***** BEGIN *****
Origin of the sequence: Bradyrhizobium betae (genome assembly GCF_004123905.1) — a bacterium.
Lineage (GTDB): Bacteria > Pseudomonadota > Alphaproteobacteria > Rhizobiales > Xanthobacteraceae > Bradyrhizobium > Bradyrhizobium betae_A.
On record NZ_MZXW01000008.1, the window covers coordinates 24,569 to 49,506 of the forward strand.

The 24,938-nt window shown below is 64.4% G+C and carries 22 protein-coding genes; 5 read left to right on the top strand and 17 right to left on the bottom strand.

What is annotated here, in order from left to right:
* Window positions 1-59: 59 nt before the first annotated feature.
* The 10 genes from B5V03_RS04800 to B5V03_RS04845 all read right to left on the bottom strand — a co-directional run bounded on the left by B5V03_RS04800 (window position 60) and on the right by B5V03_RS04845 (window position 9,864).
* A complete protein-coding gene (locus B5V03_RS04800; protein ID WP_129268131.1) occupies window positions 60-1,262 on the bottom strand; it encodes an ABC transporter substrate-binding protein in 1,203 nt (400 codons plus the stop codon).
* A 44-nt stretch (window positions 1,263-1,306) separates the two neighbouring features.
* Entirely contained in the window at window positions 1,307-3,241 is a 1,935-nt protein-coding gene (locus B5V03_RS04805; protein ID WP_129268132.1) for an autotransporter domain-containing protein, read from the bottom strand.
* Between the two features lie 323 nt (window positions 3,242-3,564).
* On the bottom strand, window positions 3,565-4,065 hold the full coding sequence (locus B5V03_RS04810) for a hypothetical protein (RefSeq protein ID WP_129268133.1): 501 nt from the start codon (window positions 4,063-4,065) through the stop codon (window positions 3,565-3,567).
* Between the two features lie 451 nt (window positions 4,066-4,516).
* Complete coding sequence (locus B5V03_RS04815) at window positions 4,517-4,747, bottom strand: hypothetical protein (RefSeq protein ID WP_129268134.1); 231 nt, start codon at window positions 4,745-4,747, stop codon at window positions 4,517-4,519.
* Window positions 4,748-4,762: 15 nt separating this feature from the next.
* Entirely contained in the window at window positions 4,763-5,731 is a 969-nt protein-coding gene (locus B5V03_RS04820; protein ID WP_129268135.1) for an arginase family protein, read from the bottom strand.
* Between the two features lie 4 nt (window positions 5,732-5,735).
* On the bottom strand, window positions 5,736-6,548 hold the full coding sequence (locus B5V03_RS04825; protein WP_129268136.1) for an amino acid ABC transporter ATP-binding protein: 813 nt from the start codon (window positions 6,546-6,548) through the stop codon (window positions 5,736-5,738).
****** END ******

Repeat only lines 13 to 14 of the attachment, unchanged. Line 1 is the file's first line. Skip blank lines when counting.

* Between the two features lie 451 nt (window positions 4,066-4,516).
* Complete coding sequence (locus B5V03_RS04815) at window positions 4,517-4,747, bottom strand: hypothetical protein (RefSeq protein ID WP_129268134.1); 231 nt, start codon at window positions 4,745-4,747, stop codon at window positions 4,517-4,519.